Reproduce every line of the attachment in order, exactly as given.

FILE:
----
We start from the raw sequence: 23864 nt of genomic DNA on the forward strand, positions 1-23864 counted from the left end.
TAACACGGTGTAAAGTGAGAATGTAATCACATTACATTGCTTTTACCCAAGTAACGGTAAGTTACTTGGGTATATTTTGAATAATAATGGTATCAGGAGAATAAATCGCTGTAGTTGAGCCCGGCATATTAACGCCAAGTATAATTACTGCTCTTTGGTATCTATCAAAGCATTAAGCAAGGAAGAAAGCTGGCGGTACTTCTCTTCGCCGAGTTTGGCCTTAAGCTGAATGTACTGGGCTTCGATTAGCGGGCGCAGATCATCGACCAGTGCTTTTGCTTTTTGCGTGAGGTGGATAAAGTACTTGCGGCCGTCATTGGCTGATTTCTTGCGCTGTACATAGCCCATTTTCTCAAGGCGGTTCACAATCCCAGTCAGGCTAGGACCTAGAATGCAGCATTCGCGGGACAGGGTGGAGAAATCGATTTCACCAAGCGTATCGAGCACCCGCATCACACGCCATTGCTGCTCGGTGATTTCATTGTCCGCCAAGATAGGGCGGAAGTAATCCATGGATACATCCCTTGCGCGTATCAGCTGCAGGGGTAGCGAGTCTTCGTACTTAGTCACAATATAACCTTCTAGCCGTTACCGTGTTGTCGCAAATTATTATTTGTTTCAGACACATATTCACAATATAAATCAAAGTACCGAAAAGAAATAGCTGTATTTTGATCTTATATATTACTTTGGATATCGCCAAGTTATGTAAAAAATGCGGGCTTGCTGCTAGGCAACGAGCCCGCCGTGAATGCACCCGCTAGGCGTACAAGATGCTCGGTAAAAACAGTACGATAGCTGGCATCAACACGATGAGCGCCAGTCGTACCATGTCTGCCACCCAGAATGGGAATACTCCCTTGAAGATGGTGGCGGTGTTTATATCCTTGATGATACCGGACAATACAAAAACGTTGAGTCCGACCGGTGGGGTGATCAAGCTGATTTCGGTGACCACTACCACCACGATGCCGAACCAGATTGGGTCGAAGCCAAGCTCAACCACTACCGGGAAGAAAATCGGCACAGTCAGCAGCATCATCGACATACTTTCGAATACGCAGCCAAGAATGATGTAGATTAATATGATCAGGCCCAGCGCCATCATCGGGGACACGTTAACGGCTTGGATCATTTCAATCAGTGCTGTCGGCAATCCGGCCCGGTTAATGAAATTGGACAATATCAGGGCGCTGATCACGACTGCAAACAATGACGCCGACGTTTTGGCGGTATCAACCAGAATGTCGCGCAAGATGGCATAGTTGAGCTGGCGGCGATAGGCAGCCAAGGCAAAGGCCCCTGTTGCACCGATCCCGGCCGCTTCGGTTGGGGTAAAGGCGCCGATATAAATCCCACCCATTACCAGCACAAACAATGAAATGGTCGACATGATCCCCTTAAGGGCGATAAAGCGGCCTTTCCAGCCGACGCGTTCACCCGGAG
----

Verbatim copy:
We start from the raw sequence: 23864 nt of genomic DNA on the forward strand, positions 1-23864 counted from the left end.
TAACACGGTGTAAAGTGAGAATGTAATCACATTACATTGCTTTTACCCAAGTAACGGTAAGTTACTTGGGTATATTTTGAATAATAATGGTATCAGGAGAATAAATCGCTGTAGTTGAGCCCGGCATATTAACGCCAAGTATAATTACTGCTCTTTGGTATCTATCAAAGCATTAAGCAAGGAAGAAAGCTGGCGGTACTTCTCTTCGCCGAGTTTGGCCTTAAGCTGAATGTACTGGGCTTCGATTAGCGGGCGCAGATCATCGACCAGTGCTTTTGCTTTTTGCGTGAGGTGGATAAAGTACTTGCGGCCGTCATTGGCTGATTTCTTGCGCTGTACATAGCCCATTTTCTCAAGGCGGTTCACAATCCCAGTCAGGCTAGGACCTAGAATGCAGCATTCGCGGGACAGGGTGGAGAAATCGATTTCACCAAGCGTATCGAGCACCCGCATCACACGCCATTGCTGCTCGGTGATTTCATTGTCCGCCAAGATAGGGCGGAAGTAATCCATGGATACATCCCTTGCGCGTATCAGCTGCAGGGGTAGCGAGTCTTCGTACTTAGTCACAATATAACCTTCTAGCCGTTACCGTGTTGTCGCAAATTATTATTTGTTTCAGACACATATTCACAATATAAATCAAAGTACCGAAAAGAAATAGCTGTATTTTGATCTTATATATTACTTTGGATATCGCCAAGTTATGTAAAAAATGCGGGCTTGCTGCTAGGCAACGAGCCCGCCGTGAATGCACCCGCTAGGCGTACAAGATGCTCGGTAAAAACAGTACGATAGCTGGCATCAACACGATGAGCGCCAGTCGTACCATGTCTGCCACCCAGAATGGGAATACTCCCTTGAAGATGGTGGCGGTGTTTATATCCTTGATGATACCGGACAATACAAAAACGTTGAGTCCGACCGGTGGGGTGATCAAGCTGATTTCGGTGACCACTACCACCACGATGCCGAACCAGATTGGGTCGAAGCCAAGCTCAACCACTACCGGGAAGAAAATCGGCACAGTCAGCAGCATCATCGACATACTTTCGAATACGCAGCCAAGAATGATGTAGATTAATATGATCAGGCCCAGCGCCATCATCGGGGACACGTTAACGGCTTGGATCATTTCAATCAGTGCTGTCGGCAATCCGGCCCGGTTAATGAAATTGGACAATATCAGGGCGCTGATCACGACTGCAAACAATGACGCCGACGTTTTGGCGGTATCAACCAGAATGTCGCGCAAGATGGCATAGTTGAGCTGGCGGCGATAGGCAGCCAAGGCAAAGGCCCCTGTTGCACCGATCCCGGCCGCTTCGGTTGGGGTAAAGGCGCCGATATAAATCCCACCCATTACCAGCACAAACAATGAAATGGTCGACATGATCCCCTTAAGGGCGATAAAGCGGCCTTTCCAGCCGACGCGTTCACCCGGAG